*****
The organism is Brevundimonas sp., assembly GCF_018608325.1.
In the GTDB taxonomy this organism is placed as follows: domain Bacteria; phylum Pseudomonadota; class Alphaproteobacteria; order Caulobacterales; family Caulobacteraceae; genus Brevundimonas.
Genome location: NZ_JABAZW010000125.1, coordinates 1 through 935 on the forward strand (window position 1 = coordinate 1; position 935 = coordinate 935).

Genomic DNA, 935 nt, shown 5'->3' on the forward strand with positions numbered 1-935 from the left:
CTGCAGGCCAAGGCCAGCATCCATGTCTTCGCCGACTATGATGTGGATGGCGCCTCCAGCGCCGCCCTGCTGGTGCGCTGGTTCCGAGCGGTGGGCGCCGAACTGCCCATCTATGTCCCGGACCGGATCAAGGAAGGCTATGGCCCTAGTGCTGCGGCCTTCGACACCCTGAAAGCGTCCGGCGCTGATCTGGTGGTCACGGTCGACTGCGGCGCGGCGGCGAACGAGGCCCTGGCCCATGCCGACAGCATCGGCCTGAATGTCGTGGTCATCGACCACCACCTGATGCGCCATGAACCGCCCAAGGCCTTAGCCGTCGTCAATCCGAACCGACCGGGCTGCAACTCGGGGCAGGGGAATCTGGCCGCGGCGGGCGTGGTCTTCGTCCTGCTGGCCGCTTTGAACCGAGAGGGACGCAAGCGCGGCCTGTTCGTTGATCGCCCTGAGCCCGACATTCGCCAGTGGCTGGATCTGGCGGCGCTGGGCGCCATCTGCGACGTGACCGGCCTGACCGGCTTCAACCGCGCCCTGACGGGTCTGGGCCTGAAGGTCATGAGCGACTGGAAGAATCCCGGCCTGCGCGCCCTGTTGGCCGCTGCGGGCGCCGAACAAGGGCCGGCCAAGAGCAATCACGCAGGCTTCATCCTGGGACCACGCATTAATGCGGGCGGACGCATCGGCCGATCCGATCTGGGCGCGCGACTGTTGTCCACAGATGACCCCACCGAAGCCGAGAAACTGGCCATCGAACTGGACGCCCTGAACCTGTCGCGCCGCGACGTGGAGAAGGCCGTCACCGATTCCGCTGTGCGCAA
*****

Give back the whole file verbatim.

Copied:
The organism is Brevundimonas sp., assembly GCF_018608325.1.
In the GTDB taxonomy this organism is placed as follows: domain Bacteria; phylum Pseudomonadota; class Alphaproteobacteria; order Caulobacterales; family Caulobacteraceae; genus Brevundimonas.
Genome location: NZ_JABAZW010000125.1, coordinates 1 through 935 on the forward strand (window position 1 = coordinate 1; position 935 = coordinate 935).

Genomic DNA, 935 nt, shown 5'->3' on the forward strand with positions numbered 1-935 from the left:
CTGCAGGCCAAGGCCAGCATCCATGTCTTCGCCGACTATGATGTGGATGGCGCCTCCAGCGCCGCCCTGCTGGTGCGCTGGTTCCGAGCGGTGGGCGCCGAACTGCCCATCTATGTCCCGGACCGGATCAAGGAAGGCTATGGCCCTAGTGCTGCGGCCTTCGACACCCTGAAAGCGTCCGGCGCTGATCTGGTGGTCACGGTCGACTGCGGCGCGGCGGCGAACGAGGCCCTGGCCCATGCCGACAGCATCGGCCTGAATGTCGTGGTCATCGACCACCACCTGATGCGCCATGAACCGCCCAAGGCCTTAGCCGTCGTCAATCCGAACCGACCGGGCTGCAACTCGGGGCAGGGGAATCTGGCCGCGGCGGGCGTGGTCTTCGTCCTGCTGGCCGCTTTGAACCGAGAGGGACGCAAGCGCGGCCTGTTCGTTGATCGCCCTGAGCCCGACATTCGCCAGTGGCTGGATCTGGCGGCGCTGGGCGCCATCTGCGACGTGACCGGCCTGACCGGCTTCAACCGCGCCCTGACGGGTCTGGGCCTGAAGGTCATGAGCGACTGGAAGAATCCCGGCCTGCGCGCCCTGTTGGCCGCTGCGGGCGCCGAACAAGGGCCGGCCAAGAGCAATCACGCAGGCTTCATCCTGGGACCACGCATTAATGCGGGCGGACGCATCGGCCGATCCGATCTGGGCGCGCGACTGTTGTCCACAGATGACCCCACCGAAGCCGAGAAACTGGCCATCGAACTGGACGCCCTGAACCTGTCGCGCCGCGACGTGGAGAAGGCCGTCACCGATTCCGCTGTGCGCAA